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Displaying posts with the tag: embryogenesis [Clear Filter]

FASEB 2017 BioArt Winners

Posted by on December 13th, 2017

Here at the Node we are always on the lookout for beautiful developmental biology images and videos, and love our science art (see here, here, here, here and here!). So we were excited to hear FASEB announce the winners of their 2017 BioArt competition.  As well as gorgeous images (see below) there was this wonderful video – the[…]

The people behind the papers – Qiang Shao, Stephanie Herrlinger and Jian-Fu (Jeff) Chen

Posted by on November 16th, 2017

Zika infection in humans is associated with birth defects including microcephaly. Zika has two major lineages – the Asian lineage, which has been associated with birth defects, and the African lineage, which has not – but the relative effects of each strain on brain development, and the effects of the related dengue virus that co-circulates with[…]

Glia lead the way for pioneers to build the brain neuropil in C. elegans

Posted by on October 20th, 2017

It’s all about the wires. But what about the glue? Networks make us who we are. I am not talking about social networks but about neural networks that define how we perceive the world and how we act. For a century, neuroscientists have sought to understand functions of neural networks in condition and how such[…]

The right information

Posted by on October 19th, 2017

Oscar H. Ocaña and M. Angela Nieto Comment on “A right-handed signalling pathway drives heart looping in vertebrates”. Nature 549, 86-90 (2017).   A fundamental aspect of vertebrates is their external bilateral symmetry, which has to some extent shaped evolutionary success. Not only is beauty associated with symmetry, enhancing an individual’s chance of mating but[…]

Research assistant in Development Biology, Sheffield University

Posted by on August 3rd, 2017

A Wellcome Trust/Royal Society funded Research Assistant position is available in Dr Kyra Campbell’s research group. This is a fantastic opportunity to join the Campbell group, who are focused on identifying the molecular mechanisms underlying epithelial cell plasticity during development and disease. We study how this fundamental property is orchestrated during morphogenesis of the Drosophila[…]

YEN Conference 2017: Registration open now!

Posted by on February 8th, 2017

Young Embryologist Network 9th Annual Conference. 9th May 2017 at the Institute of Child Health, UCL, London. This year, YEN is honoured to have Dr Darren Gilmour from EMBL Heidelberg present the Sammy Lee Memorial Lecture. We are also pleased to host two invited speakers, Dr Karen Liu (King’s College London), and Professor Michael Stumpf (Imperial College London). As well as three abstract-selected talk sessions and a poster[…]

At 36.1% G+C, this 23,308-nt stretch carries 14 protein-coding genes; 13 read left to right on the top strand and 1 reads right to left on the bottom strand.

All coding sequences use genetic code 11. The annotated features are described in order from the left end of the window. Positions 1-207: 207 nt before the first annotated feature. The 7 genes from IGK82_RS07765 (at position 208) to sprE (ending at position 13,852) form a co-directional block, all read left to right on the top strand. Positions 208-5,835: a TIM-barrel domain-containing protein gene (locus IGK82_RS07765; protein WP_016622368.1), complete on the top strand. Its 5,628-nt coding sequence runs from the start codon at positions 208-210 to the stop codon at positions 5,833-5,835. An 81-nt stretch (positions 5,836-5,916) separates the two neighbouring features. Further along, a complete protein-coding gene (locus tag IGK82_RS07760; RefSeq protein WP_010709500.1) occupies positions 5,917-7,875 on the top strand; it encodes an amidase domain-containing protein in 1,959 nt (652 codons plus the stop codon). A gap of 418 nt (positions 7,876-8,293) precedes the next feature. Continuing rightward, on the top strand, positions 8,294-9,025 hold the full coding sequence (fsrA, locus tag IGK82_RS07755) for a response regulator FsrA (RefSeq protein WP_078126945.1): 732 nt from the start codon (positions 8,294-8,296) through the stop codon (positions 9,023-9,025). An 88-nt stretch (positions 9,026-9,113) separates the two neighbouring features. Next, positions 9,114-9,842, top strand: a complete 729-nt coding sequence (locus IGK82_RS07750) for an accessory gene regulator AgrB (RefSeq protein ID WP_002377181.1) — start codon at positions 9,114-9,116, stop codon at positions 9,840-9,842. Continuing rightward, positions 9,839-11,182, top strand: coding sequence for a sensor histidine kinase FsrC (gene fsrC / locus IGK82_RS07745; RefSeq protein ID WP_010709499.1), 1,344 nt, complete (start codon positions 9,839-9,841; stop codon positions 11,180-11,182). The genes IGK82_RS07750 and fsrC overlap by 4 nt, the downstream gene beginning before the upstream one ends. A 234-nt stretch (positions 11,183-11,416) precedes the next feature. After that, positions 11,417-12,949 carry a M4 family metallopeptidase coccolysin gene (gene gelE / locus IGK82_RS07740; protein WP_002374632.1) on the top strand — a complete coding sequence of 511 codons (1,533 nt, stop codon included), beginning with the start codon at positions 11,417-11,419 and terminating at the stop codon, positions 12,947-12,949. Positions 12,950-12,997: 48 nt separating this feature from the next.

Forgotten classics- Regulating the size of the mouse embryo

Posted by on April 6th, 2016

  Snow, M. H. L., Tam, P. P. L. (1979) Is compensatory growth a complicating factor in mouse teratology? Nature 279, 555-557 Lewis, N. E., Rossant, J. (1982) Mechanism of size regulation in mouse embryo aggregates J. Embryol. exp. Morph 72, 169-181 Recommended by James Briscoe (Francis Crick Institute)     As our previous forgotten[…]

Pluripotency in the mouse and beyond…

Posted by on February 4th, 2016

Preimplantation development establishes the founding cell population of the adult mammal in the epiblast. This naïve pluripotent state employs a unique hand of transcription factors to ensure epigenetic resetting and unbiased embryonic potential. In rodents, naïve pluripotency can be captured in the form of embryonic stem (ES) cells1-4, however other mammals have proven more refractory.[…]

What do songbirds tell us about ES cells?

Posted by on January 8th, 2016

A running joke amongst avian developmental biologists is that the chicken (Gallus gallus) is the tastiest of the model organisms. A typical response from some of my mouse, frog or fish friends, would be that that is where the advantages end – the lack of the ability to do genetics in birds present limitations in[…]

Time-Lapse Recording of Pre-Implantation Mouse Development

Posted by on January 6th, 2016

This four-day long time-lapse shows the development of pre-implantation mouse embryos from the 2-cell stage to over 100-cells as the expanded blastocysts hatch from their zona pellucidas. These embryos were imaged using two-photon microscopy, which enabled us to visualize and track individual cells and lineages throughout pre-implantation development with good spatiotemporal resolution and excellent viability.[…]